DRR experts: Science and technology key to addressing disasters, mitigating its effects in Asia-Pacific
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The Asia Pacific is the most disaster-prone region in the world. According to the United Nations, nearly 45 percent of the world’s natural disasters occur in the region and more than 75 percent of those affected by natural disasters globally are its residents.
Given our connectedness, cascading natural, man-made, and natural-technological hazards have combined into systemic risks that have national, regional, and even global impacts.
In the Philippines, the combination of extreme weather events, geological hazards, and COVID-19 has pushed more people into poverty and reversed development gains. Most disasters in the country have been climate or weather-related and the country is consistently cited as having one of the highest populations affected by disasters. It has impacted livelihoods across all sectors of the economy and resulted in adding millions of people to the nation’s poor.
“Today, we are facing incredible and mounting human, environmental, social, and economic losses due to disasters. The SDGs are threatened. Current projections say for the Asia Pacific Region, we will be reaching the Sustainable Development Goals in 2065, which is 35 years beyond the expected and agreed timeframe,” Marco Toscano-Rivalta, head of UNDRR-ROAP, shared.
This complex combination of factors demands a continuous commitment to understanding disaster and climate risk, catalyzing trans-disciplinary and international cooperation, and inspiring the movement of knowledge to action.
The 2022 Asia Pacific Science and Technology Conference for Disaster Risk Reduction was held on April 7 and 8 to accelerate the application of science and technology towards evidence-based responses to the growing complexity of disaster risk in the region.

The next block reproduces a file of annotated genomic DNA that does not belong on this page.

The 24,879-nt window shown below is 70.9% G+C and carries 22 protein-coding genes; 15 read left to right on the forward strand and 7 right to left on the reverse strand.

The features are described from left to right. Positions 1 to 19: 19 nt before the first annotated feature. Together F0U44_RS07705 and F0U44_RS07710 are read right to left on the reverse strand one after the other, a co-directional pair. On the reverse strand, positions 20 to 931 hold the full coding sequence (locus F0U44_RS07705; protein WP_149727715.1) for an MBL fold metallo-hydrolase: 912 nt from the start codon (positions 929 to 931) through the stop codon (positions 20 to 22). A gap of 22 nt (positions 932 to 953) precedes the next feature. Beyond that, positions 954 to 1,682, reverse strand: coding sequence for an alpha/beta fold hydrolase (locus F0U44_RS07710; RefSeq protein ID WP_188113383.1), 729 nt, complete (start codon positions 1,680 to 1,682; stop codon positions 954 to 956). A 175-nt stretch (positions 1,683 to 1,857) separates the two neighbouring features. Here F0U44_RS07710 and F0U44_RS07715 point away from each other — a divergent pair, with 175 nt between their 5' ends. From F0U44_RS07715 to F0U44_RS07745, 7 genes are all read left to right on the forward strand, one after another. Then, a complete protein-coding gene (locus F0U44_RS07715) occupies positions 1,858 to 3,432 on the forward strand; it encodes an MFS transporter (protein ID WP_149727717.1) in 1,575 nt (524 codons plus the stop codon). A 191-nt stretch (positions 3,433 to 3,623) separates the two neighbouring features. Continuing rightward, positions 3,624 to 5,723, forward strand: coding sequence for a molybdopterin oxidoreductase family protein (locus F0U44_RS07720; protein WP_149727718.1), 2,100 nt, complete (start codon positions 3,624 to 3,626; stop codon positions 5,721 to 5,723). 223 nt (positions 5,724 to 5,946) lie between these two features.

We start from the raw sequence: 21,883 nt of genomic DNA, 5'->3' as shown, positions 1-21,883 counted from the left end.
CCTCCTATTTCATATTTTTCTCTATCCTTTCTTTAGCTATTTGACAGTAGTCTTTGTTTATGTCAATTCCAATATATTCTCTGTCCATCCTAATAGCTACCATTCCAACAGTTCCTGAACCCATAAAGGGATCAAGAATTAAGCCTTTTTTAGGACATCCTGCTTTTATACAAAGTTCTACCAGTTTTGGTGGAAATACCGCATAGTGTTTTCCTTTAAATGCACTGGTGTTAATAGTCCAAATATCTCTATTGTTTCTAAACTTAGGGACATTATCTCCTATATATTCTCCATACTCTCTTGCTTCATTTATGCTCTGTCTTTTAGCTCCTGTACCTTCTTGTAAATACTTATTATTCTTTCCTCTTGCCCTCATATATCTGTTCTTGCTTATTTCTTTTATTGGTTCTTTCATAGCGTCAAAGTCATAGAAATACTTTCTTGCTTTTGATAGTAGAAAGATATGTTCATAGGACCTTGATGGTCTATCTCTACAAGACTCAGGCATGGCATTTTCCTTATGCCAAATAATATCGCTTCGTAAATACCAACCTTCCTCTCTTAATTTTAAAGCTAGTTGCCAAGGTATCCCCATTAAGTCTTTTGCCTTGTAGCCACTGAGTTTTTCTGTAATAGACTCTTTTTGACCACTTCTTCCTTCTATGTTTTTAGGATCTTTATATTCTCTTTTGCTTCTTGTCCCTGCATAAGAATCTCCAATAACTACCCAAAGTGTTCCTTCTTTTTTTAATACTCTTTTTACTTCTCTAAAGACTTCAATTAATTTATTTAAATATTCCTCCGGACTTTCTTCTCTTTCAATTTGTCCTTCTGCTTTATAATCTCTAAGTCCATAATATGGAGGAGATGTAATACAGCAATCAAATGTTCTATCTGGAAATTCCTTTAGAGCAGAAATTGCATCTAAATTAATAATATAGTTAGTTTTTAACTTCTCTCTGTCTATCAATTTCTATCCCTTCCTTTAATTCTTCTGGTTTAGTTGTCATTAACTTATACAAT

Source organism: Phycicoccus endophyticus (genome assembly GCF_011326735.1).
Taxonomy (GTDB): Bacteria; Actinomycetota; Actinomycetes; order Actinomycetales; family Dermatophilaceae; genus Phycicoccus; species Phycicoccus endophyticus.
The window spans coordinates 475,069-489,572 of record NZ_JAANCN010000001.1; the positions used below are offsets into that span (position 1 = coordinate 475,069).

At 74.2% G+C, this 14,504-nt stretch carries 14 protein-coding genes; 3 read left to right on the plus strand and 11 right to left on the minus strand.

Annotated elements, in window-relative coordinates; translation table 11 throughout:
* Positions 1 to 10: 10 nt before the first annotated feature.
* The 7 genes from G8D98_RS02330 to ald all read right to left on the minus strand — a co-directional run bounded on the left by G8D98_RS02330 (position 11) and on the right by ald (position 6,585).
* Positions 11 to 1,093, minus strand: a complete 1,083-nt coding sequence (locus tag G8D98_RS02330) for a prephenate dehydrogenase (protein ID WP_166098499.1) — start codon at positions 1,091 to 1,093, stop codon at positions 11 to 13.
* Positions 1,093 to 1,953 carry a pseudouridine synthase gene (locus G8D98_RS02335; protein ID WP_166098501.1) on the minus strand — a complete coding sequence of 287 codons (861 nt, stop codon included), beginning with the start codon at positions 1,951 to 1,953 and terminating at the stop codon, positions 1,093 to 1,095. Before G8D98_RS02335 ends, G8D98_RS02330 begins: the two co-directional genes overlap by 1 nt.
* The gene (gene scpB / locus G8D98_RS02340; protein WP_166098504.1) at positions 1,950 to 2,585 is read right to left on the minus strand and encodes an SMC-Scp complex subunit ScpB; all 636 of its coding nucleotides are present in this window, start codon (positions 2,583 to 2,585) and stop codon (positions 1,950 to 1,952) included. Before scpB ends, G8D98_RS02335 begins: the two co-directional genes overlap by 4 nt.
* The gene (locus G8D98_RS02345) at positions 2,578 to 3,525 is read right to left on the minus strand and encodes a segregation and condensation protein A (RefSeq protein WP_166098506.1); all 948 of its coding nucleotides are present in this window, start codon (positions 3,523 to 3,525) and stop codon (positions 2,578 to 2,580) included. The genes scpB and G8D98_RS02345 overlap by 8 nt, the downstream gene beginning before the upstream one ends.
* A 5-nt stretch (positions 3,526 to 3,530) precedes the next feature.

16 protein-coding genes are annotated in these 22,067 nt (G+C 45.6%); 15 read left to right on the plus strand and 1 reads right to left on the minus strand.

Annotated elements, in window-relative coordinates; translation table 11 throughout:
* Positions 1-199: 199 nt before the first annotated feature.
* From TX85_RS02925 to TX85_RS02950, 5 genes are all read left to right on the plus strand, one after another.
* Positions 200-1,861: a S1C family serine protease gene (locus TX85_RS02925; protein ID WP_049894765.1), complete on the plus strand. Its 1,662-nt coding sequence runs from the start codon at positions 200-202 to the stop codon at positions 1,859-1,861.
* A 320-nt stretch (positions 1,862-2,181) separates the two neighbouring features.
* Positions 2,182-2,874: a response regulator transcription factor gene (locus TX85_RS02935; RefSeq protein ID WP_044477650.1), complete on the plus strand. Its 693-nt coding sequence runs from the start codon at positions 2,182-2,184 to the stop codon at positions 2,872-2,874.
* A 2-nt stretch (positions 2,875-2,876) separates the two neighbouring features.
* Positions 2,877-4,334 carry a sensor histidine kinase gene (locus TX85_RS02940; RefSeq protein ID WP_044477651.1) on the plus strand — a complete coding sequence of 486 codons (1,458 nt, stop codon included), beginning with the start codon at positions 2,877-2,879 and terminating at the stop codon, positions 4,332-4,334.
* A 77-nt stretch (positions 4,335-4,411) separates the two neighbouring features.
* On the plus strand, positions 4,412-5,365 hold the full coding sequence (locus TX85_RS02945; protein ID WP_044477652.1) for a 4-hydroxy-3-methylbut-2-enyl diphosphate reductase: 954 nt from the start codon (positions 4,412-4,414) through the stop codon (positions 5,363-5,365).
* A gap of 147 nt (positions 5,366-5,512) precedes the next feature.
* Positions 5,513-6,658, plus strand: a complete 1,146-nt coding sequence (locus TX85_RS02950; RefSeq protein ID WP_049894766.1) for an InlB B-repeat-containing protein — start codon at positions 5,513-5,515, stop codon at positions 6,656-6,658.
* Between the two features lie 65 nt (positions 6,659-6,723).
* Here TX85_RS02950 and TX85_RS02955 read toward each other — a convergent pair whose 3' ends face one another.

It was co-organized by the Philippine government, represented by the National Disaster Risk Reduction and Management Council (NDRRMC) - Office of Civil Defense (OCD), the Department of Science and Technology (DOST), and the National Resilience Council (Chair of the Organizing Committee), and the United Nations Office for Disaster Risk Reduction Regional Office for Asia and the Pacific (UNDRR-ROAP) and UNDRR-led Asia Pacific Science and Technology Advisory Group (APSTAG) and Alliance for Disaster Resilient Societies (ARISE).
This multi-stakeholder conference was made possible by the generous support of Global ARISE Board Member, SM Prime Holdings, Inc., and the participation of the Integrated Research on Disaster Risk (IRDR), U-INSPIRE Alliance, DOST-National Academy of Science and Technology, University of the Philippines, Ateneo de Manila University, and the Manila Observatory.
Led by APSTAG and held every two years, the first blended international conference was inspired by the need to accelerate disaster resilient development and provide a platform to continue the science-policy dialogue.
Experts in the fields of climate and disaster science and technology, and risk governance gathered to take stock of advancements towards the goals of the Sendai Framework for Disaster Risk Reduction 2015-2030, the Sustainable Development Goals, the Paris Climate Agreement, and the New Urban Agenda highlighting compound, cascading, and systemic risk.
A global virtual audience of over 1,000 participants joined the 150 industry leaders from national and local government, the private sector, academia, and international and Philippine non-government organizations attending the event in person.
Some notable attendees include Ernesto Garilao, chairman and president of the Zuellig Family Foundation; Dr. Ernesto Pernia, former director-general of NEDA and secretary of Socioeconomic Planning; ret. MGen. Restituto Padilla, spokesperson of NTF COVID-19; Proserfina Coro, mayor of Del Carmen, Surigao del Norte; Fr. Jose Ramon Villarin, executive director of the Manila Observatory and vice-chair of NRC; Jocot De Dios, president and CEO of Manila Water; Dito Borromeo, CEO of Philippine Transmarine Carriers (PTC) Group of Companies; Owen Cammayo, executive director of BPI Foundation; Mardi Mapa-Suplido, CEO for Habitat for Humanity Philippines, and diplomats representing the Embassies of India and Australia, to name a few.
The conference featured experts who discussed the localization of science for more inclusive policies, the need for more evidence-based decision-making for infrastructure and resource utilization amid increasing urbanization, how entrepreneurship drives innovation for DRR, and the emerging field of Natech (Natural Hazards Triggering Technological Accidents).